by Jacob Derr & Tony Glosson, Editors

Dr. Paul Herrnson is the director of the Center for American Politics and Citizenship and a Professor of Government and Politics at the University of Maryland. He is also the principal investigator of a project funded by the Maryland State Board of Elections which is designed to research campaign financce and voting in the state and also to design a method to deliver absentee ballots over the internet. Dr. Herrnson’s scholarship focuses on voting technology and ballot design. He was recently quoted by the New York Times explaining the causes of longer ballots in some states than in others. Dr. Herrnson will be a panelist at Thursday’s Seventh Annual William & Mary Election Law Symposium. In advance of the event, we asked him a few questions about voting technology, now and into the future.

1. In your opinion, what is the single most efficient voting technology in use today?

I don’t think efficiency is the most important characteristic of the voting process. Integrity, security, equal access to the ballot, accessibility, and usability–including the ability to cast a vote as intended without the need of outside assistance–are more important.

That having been said, I think the most efficient voting technology in existence today is an internet-based absentee ballot delivery system. There are variations among these systems. The Center for American Politics and Citizenship at the University of Maryland developed a highly effective system for the State of Maryland that makes voting easy and very efficient. It also makes voting a possibility for citizens located abroad, including military personnel deployed to remote locations where voting was previously impossible.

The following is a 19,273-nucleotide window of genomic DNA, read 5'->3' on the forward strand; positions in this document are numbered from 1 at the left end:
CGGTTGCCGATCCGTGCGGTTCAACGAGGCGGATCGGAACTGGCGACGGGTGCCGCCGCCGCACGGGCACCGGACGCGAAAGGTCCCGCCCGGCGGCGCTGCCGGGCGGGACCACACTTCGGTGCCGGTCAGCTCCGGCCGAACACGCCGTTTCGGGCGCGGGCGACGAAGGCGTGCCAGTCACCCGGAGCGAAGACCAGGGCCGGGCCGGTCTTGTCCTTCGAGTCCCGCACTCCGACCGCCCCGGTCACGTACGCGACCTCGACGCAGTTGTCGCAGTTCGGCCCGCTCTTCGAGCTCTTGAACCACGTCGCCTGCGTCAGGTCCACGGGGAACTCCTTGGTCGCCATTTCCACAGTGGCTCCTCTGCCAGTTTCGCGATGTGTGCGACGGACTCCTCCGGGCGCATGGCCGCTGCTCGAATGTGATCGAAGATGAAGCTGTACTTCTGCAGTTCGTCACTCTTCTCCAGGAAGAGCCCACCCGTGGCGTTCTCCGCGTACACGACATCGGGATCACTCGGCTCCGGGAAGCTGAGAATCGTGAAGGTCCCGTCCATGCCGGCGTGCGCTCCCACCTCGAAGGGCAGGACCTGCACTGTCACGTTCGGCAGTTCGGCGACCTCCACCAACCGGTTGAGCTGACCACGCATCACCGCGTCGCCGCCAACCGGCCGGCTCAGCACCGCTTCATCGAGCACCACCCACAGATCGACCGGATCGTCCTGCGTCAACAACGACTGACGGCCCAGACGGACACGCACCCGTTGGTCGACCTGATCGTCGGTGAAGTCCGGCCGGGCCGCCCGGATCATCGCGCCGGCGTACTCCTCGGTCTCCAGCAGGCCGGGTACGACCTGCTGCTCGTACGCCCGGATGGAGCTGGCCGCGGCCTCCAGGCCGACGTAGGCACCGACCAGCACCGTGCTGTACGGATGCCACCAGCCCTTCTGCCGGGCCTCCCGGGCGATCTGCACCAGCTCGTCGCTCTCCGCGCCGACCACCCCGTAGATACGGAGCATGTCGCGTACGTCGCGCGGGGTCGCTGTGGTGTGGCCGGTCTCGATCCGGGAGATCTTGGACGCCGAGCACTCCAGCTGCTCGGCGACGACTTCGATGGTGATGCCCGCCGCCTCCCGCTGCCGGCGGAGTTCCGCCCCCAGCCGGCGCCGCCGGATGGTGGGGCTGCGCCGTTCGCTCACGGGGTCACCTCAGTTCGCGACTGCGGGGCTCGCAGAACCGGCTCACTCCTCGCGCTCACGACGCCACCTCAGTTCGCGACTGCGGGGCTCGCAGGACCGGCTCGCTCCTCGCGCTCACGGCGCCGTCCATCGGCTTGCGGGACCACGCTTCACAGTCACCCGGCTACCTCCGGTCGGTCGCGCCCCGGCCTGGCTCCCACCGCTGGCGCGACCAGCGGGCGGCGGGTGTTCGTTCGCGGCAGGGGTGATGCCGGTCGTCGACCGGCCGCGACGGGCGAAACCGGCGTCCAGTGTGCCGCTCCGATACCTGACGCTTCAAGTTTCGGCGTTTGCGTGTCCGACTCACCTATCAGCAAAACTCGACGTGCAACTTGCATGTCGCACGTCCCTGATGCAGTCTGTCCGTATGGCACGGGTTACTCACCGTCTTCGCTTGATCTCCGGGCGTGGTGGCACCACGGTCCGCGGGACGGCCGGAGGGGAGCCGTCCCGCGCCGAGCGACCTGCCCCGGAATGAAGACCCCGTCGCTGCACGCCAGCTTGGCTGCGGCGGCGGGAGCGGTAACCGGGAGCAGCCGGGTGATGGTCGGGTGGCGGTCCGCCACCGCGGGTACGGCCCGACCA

2. If you could make one universal change to voting technology in the United States today, with the wave of a wand (assuming money was no issue), what would it be?

Just one! I would make sure that there were enough high-quality voting systems available so that every citizen who wished to vote in person either on Election Day or during an early voting period had to wait in line no longer than 30 minutes.

3. It seems like voting technology is all over the place in this country, even though HAVA attempted to address the issue of outdated voting machines back in 2002. Is another piece of federal legislation (and federal dollars) needed again or should we rely on states to address the problem?

The evidence suggests we cannot rely solely on the states. Some states have done an outstanding job, but others have shortcomings in terms of voting machines, poll books, the maintenance of accurate voter rolls, and other administrative matters.


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